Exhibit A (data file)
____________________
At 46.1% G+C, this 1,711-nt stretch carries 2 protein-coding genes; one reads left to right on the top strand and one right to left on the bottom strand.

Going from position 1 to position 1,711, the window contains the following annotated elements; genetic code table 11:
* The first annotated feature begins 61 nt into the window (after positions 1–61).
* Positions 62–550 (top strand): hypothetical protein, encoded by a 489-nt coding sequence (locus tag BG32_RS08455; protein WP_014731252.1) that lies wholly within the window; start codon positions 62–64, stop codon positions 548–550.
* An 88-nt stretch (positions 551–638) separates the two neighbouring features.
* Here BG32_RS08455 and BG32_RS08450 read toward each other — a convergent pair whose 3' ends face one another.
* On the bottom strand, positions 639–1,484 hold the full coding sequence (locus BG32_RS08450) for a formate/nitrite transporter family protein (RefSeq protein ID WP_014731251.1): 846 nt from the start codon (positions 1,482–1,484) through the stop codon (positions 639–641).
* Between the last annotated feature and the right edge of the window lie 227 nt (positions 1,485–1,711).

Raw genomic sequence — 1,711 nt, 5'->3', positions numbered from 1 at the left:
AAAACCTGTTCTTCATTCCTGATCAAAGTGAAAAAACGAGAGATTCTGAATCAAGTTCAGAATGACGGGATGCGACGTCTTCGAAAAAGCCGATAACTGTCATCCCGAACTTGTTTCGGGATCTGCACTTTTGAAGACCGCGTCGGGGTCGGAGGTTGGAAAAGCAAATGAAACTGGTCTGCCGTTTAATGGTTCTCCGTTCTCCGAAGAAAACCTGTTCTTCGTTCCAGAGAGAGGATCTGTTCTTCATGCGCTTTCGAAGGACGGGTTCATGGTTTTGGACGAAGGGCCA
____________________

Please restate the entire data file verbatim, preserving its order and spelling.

At 46.1% G+C, this 1,711-nt stretch carries 2 protein-coding genes; one reads left to right on the top strand and one right to left on the bottom strand.

Going from position 1 to position 1,711, the window contains the following annotated elements; genetic code table 11:
* The first annotated feature begins 61 nt into the window (after positions 1–61).
* Positions 62–550 (top strand): hypothetical protein, encoded by a 489-nt coding sequence (locus tag BG32_RS08455; protein WP_014731252.1) that lies wholly within the window; start codon positions 62–64, stop codon positions 548–550.
* An 88-nt stretch (positions 551–638) separates the two neighbouring features.
* Here BG32_RS08455 and BG32_RS08450 read toward each other — a convergent pair whose 3' ends face one another.
* On the bottom strand, positions 639–1,484 hold the full coding sequence (locus BG32_RS08450) for a formate/nitrite transporter family protein (RefSeq protein ID WP_014731251.1): 846 nt from the start codon (positions 1,482–1,484) through the stop codon (positions 639–641).
* Between the last annotated feature and the right edge of the window lie 227 nt (positions 1,485–1,711).

Raw genomic sequence — 1,711 nt, 5'->3', positions numbered from 1 at the left:
AAAACCTGTTCTTCATTCCTGATCAAAGTGAAAAAACGAGAGATTCTGAATCAAGTTCAGAATGACGGGATGCGACGTCTTCGAAAAAGCCGATAACTGTCATCCCGAACTTGTTTCGGGATCTGCACTTTTGAAGACCGCGTCGGGGTCGGAGGTTGGAAAAGCAAATGAAACTGGTCTGCCGTTTAATGGTTCTCCGTTCTCCGAAGAAAACCTGTTCTTCGTTCCAGAGAGAGGATCTGTTCTTCATGCGCTTTCGAAGGACGGGTTCATGGTTTTGGACGAAGGGCCA